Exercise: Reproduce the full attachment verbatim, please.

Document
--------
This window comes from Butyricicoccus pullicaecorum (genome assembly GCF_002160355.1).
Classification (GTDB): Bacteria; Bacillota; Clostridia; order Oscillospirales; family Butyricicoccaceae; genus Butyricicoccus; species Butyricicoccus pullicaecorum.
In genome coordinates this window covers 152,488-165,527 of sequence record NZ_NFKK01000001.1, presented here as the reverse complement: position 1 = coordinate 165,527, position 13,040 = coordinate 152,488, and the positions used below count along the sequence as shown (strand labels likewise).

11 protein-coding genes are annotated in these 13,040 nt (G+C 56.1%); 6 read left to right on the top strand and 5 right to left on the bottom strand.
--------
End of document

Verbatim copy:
This window comes from Butyricicoccus pullicaecorum (genome assembly GCF_002160355.1).
Classification (GTDB): Bacteria; Bacillota; Clostridia; order Oscillospirales; family Butyricicoccaceae; genus Butyricicoccus; species Butyricicoccus pullicaecorum.
In genome coordinates this window covers 152,488-165,527 of sequence record NZ_NFKK01000001.1, presented here as the reverse complement: position 1 = coordinate 165,527, position 13,040 = coordinate 152,488, and the positions used below count along the sequence as shown (strand labels likewise).

11 protein-coding genes are annotated in these 13,040 nt (G+C 56.1%); 6 read left to right on the top strand and 5 right to left on the bottom strand.